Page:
I have Tourette’s but Tourette’s doesn’t have me is a short Emmy-award winning documentary made up of frank and inspiring interviews with kids who have Tourette’s syndrome. Tourette’s is a neurobiological disorder characterized by uncontrollable or semi-controllable physical and vocal tics, like sudden twitches or vocal outbursts. This is a great film for people of all ages to gain some understanding of how it can feel to have Tourette’s, and to be reminded of what it's like to be different and misunderstood.
Tourette’s was once considered to be very rare, but is now thought to affect up to 3.8% of children. Thanks to sensationalist portrayals, many people associate Tourette’s with the spewing of obscenities and insults, when in fact most tics are less severe, and often decrease throughout adolescence.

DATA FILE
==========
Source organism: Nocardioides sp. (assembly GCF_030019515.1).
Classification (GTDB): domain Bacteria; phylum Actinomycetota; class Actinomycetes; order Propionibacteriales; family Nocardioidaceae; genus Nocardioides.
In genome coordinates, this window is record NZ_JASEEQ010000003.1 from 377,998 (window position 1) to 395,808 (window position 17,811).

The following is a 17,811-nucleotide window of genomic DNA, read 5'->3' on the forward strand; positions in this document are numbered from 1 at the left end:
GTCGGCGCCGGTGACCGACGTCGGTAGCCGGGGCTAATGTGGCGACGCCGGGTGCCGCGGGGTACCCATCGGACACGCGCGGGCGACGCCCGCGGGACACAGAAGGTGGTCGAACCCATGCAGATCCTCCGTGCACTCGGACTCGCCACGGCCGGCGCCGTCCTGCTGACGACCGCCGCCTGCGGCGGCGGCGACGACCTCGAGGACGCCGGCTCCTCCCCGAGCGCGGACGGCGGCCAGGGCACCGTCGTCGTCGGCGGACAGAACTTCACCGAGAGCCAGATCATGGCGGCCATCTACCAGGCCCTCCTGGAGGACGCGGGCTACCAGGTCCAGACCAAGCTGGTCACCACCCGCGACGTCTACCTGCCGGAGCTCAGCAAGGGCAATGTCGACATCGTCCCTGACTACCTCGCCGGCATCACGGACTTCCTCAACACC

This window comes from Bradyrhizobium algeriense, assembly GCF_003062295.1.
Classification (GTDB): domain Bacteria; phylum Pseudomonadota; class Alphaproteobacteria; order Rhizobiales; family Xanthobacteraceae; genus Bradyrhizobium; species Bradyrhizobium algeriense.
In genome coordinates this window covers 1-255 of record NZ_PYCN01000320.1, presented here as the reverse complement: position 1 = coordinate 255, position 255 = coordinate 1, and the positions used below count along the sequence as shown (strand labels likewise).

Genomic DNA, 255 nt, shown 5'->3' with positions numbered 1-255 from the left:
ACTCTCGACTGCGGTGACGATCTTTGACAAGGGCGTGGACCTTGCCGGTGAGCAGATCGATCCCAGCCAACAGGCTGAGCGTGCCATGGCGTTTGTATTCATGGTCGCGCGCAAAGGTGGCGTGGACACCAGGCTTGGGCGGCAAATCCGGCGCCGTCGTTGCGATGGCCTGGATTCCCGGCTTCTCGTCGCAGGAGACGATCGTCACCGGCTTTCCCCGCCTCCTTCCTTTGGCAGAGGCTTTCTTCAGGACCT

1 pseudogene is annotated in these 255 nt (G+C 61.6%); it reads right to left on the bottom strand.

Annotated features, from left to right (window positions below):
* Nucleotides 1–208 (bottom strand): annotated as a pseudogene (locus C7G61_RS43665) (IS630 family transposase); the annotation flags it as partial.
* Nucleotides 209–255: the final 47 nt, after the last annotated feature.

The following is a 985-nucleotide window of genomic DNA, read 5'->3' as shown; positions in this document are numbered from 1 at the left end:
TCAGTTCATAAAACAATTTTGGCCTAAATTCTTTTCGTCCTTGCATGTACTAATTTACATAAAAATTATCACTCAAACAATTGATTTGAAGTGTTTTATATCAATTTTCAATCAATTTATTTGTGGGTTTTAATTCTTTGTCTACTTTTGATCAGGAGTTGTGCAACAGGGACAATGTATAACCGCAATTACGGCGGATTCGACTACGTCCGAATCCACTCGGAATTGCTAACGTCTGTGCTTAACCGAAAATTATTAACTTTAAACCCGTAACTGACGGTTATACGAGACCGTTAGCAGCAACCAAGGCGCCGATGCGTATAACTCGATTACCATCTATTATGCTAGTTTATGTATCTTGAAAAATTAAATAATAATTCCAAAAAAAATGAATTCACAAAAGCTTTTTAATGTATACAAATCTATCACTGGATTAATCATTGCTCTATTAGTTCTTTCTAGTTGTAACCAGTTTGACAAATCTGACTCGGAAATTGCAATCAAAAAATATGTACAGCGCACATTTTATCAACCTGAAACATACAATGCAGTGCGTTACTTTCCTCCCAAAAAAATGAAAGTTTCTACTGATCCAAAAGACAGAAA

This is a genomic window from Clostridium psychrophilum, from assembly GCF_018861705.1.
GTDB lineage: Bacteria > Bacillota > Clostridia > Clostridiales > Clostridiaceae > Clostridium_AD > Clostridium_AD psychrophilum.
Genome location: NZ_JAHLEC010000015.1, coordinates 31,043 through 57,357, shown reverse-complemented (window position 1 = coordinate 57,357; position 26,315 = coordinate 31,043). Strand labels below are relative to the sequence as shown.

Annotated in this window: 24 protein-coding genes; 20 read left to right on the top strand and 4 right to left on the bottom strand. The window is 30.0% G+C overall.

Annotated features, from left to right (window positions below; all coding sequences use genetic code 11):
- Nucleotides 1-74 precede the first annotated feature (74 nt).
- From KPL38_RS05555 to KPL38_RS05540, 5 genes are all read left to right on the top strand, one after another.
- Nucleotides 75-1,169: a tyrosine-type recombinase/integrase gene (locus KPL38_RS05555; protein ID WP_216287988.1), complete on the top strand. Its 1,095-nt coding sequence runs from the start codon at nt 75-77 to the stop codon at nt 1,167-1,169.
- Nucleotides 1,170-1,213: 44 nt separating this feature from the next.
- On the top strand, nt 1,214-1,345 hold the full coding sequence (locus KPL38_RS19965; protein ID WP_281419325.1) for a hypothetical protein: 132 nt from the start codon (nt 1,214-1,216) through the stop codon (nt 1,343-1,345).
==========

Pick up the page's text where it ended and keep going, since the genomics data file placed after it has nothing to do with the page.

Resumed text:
The children who share their experiences in the documentary range from 6 to 13 years of age, and they talk about homeschooling, public school, relationships, and home life with Tourette's. One little girl describes how she pretends to drop her pencil in class, so that she can camouflage a stomach-grabbing tic while bending down. Many tics cannot be so cleverly disguised, and tend to become more frequent and insistent in stressful situations. One of the boys explains how some teachers don’t understand that he can't fully control his tics, and punish him for actions outside of his control, while another boy with a more supportive teacher spreads understanding of his condition by campaigning to his whole class.
All of the kids are different, but they have Tourette’s in common, as well as a sincere desire to be understood and appreciated, and great courage in facing ignorance and unfair judgment. I have Tourette’s but Tourette’s doesn’t have me is only a half-hour film, but moving and incredibly worthwhile.